See the poster!

GradStudio: Exploring How Numeric
Ratings Impact Peer Reviewers
What is it?
Why do it?
The GradStudio Project was an online experiment designed to use peer review
techniques from online education in the context of graduate school
The goal: To examine how the presence or absence of numeric ratings affects
the content of peer reviews.
Research suggests that online peer review can provide critical help to learners
who would otherwise not be given individualized feedback on their work.
However, little is known about how different characteristics of review systems
impact reviewers.
We want to know: Do cues like a numeric scale change the content of reviews?
Participants signed up for the project through our
website, where they completed a short
background survey.
Catherine M. Hicks, C. Ailie Fraser,
Purvi Desai, Scott Klemmer
Participants uploaded their graduate application
essay to PeerStudio for peer review.
What happened?
53 participants submitted at least one essay for peer review.
204 reviews were submitted in total by peer reviewers.
What did we analyze?
To analyze the content of the reviews, each review was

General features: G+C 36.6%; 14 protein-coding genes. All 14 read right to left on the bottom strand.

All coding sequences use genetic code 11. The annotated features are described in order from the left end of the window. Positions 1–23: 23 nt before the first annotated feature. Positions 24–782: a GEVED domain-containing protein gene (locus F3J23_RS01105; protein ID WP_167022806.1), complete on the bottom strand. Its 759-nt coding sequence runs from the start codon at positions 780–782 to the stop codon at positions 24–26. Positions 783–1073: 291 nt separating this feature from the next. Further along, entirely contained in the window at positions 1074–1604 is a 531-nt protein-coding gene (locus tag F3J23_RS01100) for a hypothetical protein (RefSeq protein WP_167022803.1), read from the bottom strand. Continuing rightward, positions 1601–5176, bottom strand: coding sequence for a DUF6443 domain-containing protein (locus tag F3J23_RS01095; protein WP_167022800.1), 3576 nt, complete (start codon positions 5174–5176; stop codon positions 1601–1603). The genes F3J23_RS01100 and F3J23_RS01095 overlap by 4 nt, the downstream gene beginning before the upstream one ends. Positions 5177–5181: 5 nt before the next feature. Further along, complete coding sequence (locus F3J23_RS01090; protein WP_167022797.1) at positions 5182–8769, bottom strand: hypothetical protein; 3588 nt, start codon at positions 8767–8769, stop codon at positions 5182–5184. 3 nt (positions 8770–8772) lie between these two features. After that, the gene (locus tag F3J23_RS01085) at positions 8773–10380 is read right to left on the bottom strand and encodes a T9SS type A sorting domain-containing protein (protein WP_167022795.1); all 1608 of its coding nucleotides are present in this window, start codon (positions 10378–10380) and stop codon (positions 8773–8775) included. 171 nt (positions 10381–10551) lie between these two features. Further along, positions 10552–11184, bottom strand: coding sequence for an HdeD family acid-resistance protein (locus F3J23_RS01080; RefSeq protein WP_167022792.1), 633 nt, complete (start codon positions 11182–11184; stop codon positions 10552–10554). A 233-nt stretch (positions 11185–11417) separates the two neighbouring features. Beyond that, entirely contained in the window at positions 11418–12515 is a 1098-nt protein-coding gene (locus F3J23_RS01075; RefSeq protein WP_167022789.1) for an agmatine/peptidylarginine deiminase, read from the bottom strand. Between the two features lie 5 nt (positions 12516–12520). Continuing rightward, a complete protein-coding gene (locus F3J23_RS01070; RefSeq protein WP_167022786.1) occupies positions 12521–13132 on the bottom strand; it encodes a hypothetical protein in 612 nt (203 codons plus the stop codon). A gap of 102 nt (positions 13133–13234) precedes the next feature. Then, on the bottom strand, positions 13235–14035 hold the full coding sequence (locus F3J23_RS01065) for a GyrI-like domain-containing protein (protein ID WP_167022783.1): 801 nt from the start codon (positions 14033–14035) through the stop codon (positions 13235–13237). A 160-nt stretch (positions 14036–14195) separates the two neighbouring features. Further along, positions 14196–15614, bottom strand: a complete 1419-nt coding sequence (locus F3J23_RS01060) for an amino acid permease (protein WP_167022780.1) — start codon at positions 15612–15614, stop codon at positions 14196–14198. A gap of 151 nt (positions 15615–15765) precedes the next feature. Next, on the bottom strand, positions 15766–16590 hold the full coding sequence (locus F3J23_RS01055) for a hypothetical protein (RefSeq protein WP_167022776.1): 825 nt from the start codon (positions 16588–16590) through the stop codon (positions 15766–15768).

assigned an “Explanation Score”, representing the number of
explanations given for suggested changes, and a “Positivity
Score”, representing the number of positive comments.
Reviewers in the numeric condition were more likely to give
explanations than reviewers in the non-numeric condition, F
(1, 120) = 4.34, p = .03.
Reviewers in the numeric condition were also significantly
more likely to make positive comments, F(1, 120) = 4.55, p = .
Participants enrolled in our assignment on PeerStudio, an
online peer review platform developed by the Stanford
HCI group (
After submitting their essay, participants were required
to review two other essays. Participants were randomly
assigned to one of two conditions for this: nonnumeric (left) and numeric (right).
Once participants had reviewed two other essays,
they could view their own feedback.
What does it mean?
This study suggests that even small changes in the online review system, such as the
presence or absence of numeric ratings, can influence the meaningful content of reviews.
One explanation for this finding could be that numeric ratings are perceived as more critical
than open-ended comments alone, and peer reviewers therefore feel compelled to justify
the implied criticism in their rating.
It is also possible that requiring peer reviewers to choose a numeric rating encourages
them to engage more deeply with the work in the first place, making more comparisons
between essays.
It could also be that providing an explicit rating system simply increased the overall clarity
of the reviewers' task.
Stanford+UCSD | PeerStudio